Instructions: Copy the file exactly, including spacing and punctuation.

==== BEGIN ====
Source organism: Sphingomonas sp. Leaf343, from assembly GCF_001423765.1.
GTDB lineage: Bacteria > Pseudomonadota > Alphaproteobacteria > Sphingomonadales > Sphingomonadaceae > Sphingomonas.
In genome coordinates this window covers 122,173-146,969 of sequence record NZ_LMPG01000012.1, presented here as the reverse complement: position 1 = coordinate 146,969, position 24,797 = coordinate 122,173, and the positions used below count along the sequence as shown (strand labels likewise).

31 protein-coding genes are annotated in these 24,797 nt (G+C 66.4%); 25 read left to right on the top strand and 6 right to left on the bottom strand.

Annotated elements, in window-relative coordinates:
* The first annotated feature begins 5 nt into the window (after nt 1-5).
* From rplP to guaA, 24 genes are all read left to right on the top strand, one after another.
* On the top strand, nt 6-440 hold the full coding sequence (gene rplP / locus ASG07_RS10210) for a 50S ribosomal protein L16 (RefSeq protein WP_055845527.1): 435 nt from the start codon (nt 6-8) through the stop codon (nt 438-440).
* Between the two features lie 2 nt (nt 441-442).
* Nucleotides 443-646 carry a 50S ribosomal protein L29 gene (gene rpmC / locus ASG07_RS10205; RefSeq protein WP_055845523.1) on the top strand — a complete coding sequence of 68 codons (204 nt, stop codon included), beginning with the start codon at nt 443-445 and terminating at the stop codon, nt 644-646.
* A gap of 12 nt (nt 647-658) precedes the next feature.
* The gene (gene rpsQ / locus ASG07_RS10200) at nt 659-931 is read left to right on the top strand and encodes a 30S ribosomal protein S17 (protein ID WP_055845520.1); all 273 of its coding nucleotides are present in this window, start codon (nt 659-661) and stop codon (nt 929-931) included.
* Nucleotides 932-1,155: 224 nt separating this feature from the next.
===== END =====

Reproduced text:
Source organism: Sphingomonas sp. Leaf343, from assembly GCF_001423765.1.
GTDB lineage: Bacteria > Pseudomonadota > Alphaproteobacteria > Sphingomonadales > Sphingomonadaceae > Sphingomonas.
In genome coordinates this window covers 122,173-146,969 of sequence record NZ_LMPG01000012.1, presented here as the reverse complement: position 1 = coordinate 146,969, position 24,797 = coordinate 122,173, and the positions used below count along the sequence as shown (strand labels likewise).

31 protein-coding genes are annotated in these 24,797 nt (G+C 66.4%); 25 read left to right on the top strand and 6 right to left on the bottom strand.

Annotated elements, in window-relative coordinates:
* The first annotated feature begins 5 nt into the window (after nt 1-5).
* From rplP to guaA, 24 genes are all read left to right on the top strand, one after another.
* On the top strand, nt 6-440 hold the full coding sequence (gene rplP / locus ASG07_RS10210) for a 50S ribosomal protein L16 (RefSeq protein WP_055845527.1): 435 nt from the start codon (nt 6-8) through the stop codon (nt 438-440).
* Between the two features lie 2 nt (nt 441-442).
* Nucleotides 443-646 carry a 50S ribosomal protein L29 gene (gene rpmC / locus ASG07_RS10205; RefSeq protein WP_055845523.1) on the top strand — a complete coding sequence of 68 codons (204 nt, stop codon included), beginning with the start codon at nt 443-445 and terminating at the stop codon, nt 644-646.
* A gap of 12 nt (nt 647-658) precedes the next feature.
* The gene (gene rpsQ / locus ASG07_RS10200) at nt 659-931 is read left to right on the top strand and encodes a 30S ribosomal protein S17 (protein ID WP_055845520.1); all 273 of its coding nucleotides are present in this window, start codon (nt 659-661) and stop codon (nt 929-931) included.
* Nucleotides 932-1,155: 224 nt separating this feature from the next.